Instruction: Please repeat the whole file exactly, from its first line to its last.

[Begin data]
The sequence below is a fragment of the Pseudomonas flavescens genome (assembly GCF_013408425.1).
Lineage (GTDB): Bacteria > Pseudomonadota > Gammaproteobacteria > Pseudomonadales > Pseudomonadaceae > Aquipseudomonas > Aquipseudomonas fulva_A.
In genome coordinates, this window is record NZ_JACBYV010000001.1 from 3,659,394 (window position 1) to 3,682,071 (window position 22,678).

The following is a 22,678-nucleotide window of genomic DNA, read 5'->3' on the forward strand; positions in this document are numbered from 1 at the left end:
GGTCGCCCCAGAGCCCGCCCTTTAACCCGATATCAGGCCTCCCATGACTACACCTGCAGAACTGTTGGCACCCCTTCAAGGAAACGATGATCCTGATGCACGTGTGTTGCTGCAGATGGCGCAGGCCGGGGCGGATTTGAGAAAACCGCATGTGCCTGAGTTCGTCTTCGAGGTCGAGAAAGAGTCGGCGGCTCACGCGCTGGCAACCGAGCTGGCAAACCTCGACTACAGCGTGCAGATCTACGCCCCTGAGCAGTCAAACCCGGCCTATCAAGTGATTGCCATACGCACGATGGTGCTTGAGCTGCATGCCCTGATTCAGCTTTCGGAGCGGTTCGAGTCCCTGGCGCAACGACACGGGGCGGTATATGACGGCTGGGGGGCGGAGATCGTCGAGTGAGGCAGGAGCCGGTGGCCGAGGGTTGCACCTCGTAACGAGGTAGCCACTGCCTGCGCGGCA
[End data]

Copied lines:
The sequence below is a fragment of the Pseudomonas flavescens genome (assembly GCF_013408425.1).
Lineage (GTDB): Bacteria > Pseudomonadota > Gammaproteobacteria > Pseudomonadales > Pseudomonadaceae > Aquipseudomonas > Aquipseudomonas fulva_A.
In genome coordinates, this window is record NZ_JACBYV010000001.1 from 3,659,394 (window position 1) to 3,682,071 (window position 22,678).

The following is a 22,678-nucleotide window of genomic DNA, read 5'->3' on the forward strand; positions in this document are numbered from 1 at the left end:
GGTCGCCCCAGAGCCCGCCCTTTAACCCGATATCAGGCCTCCCATGACTACACCTGCAGAACTGTTGGCACCCCTTCAAGGAAACGATGATCCTGATGCACGTGTGTTGCTGCAGATGGCGCAGGCCGGGGCGGATTTGAGAAAACCGCATGTGCCTGAGTTCGTCTTCGAGGTCGAGAAAGAGTCGGCGGCTCACGCGCTGGCAACCGAGCTGGCAAACCTCGACTACAGCGTGCAGATCTACGCCCCTGAGCAGTCAAACCCGGCCTATCAAGTGATTGCCATACGCACGATGGTGCTTGAGCTGCATGCCCTGATTCAGCTTTCGGAGCGGTTCGAGTCCCTGGCGCAACGACACGGGGCGGTATATGACGGCTGGGGGGCGGAGATCGTCGAGTGAGGCAGGAGCCGGTGGCCGAGGGTTGCACCTCGTAACGAGGTAGCCACTGCCTGCGCGGCA